This shows in Scenario 2, as the cluster key is not well defined, the inserts to fill the missing gap (150,001 to 299,999) is observed to be high. Also, the fragmentation and Page Splits are quite high since the cluster key is not well defined. Whenever we need to define a clustered index on a key, please make sure the following:

a) Key should be well defined, satisfying the business requirements and as well as the providing a greater selectivity.

b) Key should not be defined on derived table and calculated column

c) Other columns in the table should be completely dependent on the cluster key

Non-Clustered Index

What we saw till now is a very ideal situtation where we have a well defined key and can go ahead to create a clustered index. But what if the data is not so organized but we still need to have an index on the column. Enter the world of Non-Clustered Index. Where actually the data is not organized or ordered in any pre-existing condition, but still satisfy the purposes. The major difference is leaf level does not contain data. It includes pointers to the relevant data and the pointer is a simple RID column. RID columns include the information on extent, page and row offset. Using this RID column it will go and fetch the data from different pages.

Another issue with with non-clustered index is it behaves differently for heap and clustered table. Here again we will see two scenarios. One Non-clustered index created on a heap and then created on a clustered table.

Scenario 3: Non-Clustered Index on Heap Table

Let us create a table called PRODUCTS as follows:

CREATE TABLE PRODUCTS (PRODUCTNUMBER NUMERIC(6), PRODUCTNAME VARCHAR(30), PRODUCTDESCRIPTION VARCHAR(50), PRODUCTTYPE VARCHAR(1))

Now let us create a non-clustered index as follows:

CREATE NONCLUSTERED INDEX PRODIDX ON PRODUCTS(PRODUCTNUMBER, PRODUCTNAME)

The following script will insert the data into this table.

BEGIN

DECLARE @COUNTER AS INT

SET @COUNTER=1

WHILE (@COUNTER <= 50000)

BEGIN

INSERT INTO PRODUCTS VALUES

(CAST(@COUNTER AS VARCHAR),

‘PRODUCTS ‘ + CAST(@COUNTER AS VARCHAR),

‘DESCRIPTION ‘ + CAST(@COUNTER AS VARCHAR),

(case (@COUNTER % 2) when 1 then ‘I’ when 0 then ‘R’ else NULL end))

SET @COUNTER=@COUNTER+1

END

END

Now let us use a simple select clause and observe the execution plan.

SELECT * FROM PRODUCTS WHERE PRODUCTNUMBER=2089

If you see this execution plan carefully, the following can be observed:

a) Since we do not have clustered index in this table, it has used RID lookup to retrieve other two columns PRODUCTDESCRIPTION and PRODUCTTYPE

b) It has used Index Seek to retrieve indexed columns PRODUCTNUMBER and PRODUCTNAME

c) Internally what happens is the optimizer uses NESTED LOOPS to join the data from the results of the two operations viz Index Seek and RID Lookup.

Is this kind of execution plan is bad? Depends on the business needs and execution time. The above query took couple of seconds to execute. Let us now select only the indexed columns and see what is the execution plan for the same query.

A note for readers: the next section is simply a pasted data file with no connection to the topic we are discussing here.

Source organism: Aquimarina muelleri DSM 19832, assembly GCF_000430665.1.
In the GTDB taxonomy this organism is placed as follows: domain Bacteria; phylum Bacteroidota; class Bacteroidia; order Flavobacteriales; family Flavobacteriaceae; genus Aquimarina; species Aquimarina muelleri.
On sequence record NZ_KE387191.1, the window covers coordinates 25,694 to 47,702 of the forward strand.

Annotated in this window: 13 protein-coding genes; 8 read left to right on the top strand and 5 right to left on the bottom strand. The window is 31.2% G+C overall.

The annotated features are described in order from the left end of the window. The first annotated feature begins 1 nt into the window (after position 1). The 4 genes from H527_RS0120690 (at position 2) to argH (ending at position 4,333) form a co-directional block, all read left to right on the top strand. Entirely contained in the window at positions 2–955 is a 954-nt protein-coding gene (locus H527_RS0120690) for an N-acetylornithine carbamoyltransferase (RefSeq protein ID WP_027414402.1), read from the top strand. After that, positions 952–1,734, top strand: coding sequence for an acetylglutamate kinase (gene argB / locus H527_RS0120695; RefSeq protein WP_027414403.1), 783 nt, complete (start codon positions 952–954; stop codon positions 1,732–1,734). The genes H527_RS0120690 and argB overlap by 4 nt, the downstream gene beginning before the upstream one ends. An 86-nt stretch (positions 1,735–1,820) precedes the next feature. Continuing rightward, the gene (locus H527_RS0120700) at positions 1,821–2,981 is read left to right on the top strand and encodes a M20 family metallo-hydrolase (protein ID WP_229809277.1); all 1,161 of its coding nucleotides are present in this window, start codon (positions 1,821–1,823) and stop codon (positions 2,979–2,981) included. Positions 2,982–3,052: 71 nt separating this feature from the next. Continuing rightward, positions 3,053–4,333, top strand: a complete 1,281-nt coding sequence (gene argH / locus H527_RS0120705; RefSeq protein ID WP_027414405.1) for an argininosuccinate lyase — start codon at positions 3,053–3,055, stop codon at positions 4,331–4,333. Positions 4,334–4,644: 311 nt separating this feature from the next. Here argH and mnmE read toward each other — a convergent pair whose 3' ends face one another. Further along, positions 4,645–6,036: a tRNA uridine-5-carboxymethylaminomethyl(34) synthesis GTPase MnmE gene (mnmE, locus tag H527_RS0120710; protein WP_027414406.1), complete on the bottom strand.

SELECT PRODUCTNUMBER, PRODUCTNAME FROM PRODUCTS WHERE PRODUCTNUMBER=2089

Now the execution plan is changed, no RID lookup because we have selected only the indexed columns. What if we wanted to avoid RID lookup and at the same time most of the columns in the table to be selected? Use Include option along with the definition of the index creation as follows:

DROP INDEX PRODUCTS.PRODIDX

CREATE NONCLUSTERED INDEX PRODIDX ON PRODUCTS(PRODUCTNUMBER, PRODUCTNAME) INCLUDE PRODUCTDESCRIPTION, PRODUCTTYPE

The following select statement provides an execution plan

SELECT PRODUCTNUMBER, PRODUCTNAME FROM PRODUCTS WHERE PRODUCTNUMBER=2089

Please note that we did not get RID lookup, which is because of the columns included in the index creation. However, please be careful with INCLUDE column option. Please do benchmark before using it as it occupies more space in LEAF level and there on reducing the number of rows and increasing the number of IOs.

Scenario 4: Non-Clustered Index on Clustered Table

Now, in the same PRODUCTS table I have dropped the indexes and created two indexes as follows:

DROP INDEX PRODUCTS.PRODIDX

CREATE CLUSTERED INDEX PRODCLUSTIDX ON PRODUCTS(PRODUCTNUMBER)

CREATE NONCLUSTERED INDEX PRODIDX ON PRODUCTS(PRODUCTNAME)

Again we have the same number of records viz 50,000 records in the table. The following select statement produces the below execution plan:

Select * from products where productname=’PRODUCTS 9201’

If you read the execution plan, the following can be observed:

a) Since we have clustered index in this table, it has used Key Lookup to retrieve other two columns PRODUCTDESCRIPTION and PRODUCTTYPE

b) It has used Index Seek to retrieve indexed columns PRODUCTNUMBER and PRODUCTNAME

c) Internally what happens is the optimizer uses NESTED LOOPS to join the data from the results of the two operations viz Index Seek and Key Lookup.

Further please note that in case if the KEY LOOKUP is to be avoided, use INCLUDE option while creating the index.

Non-Clustered index can be used as part of heap table or as part of clustered table. There is no hard and fast rule that it has to be used only with heap or clustered table. Before using the same we need to benchmark and test it completely.

Further Reading

Please don’t forget to visit this site to read my next articles on

Ø Joins and Sets

Ø Hierarchical Queries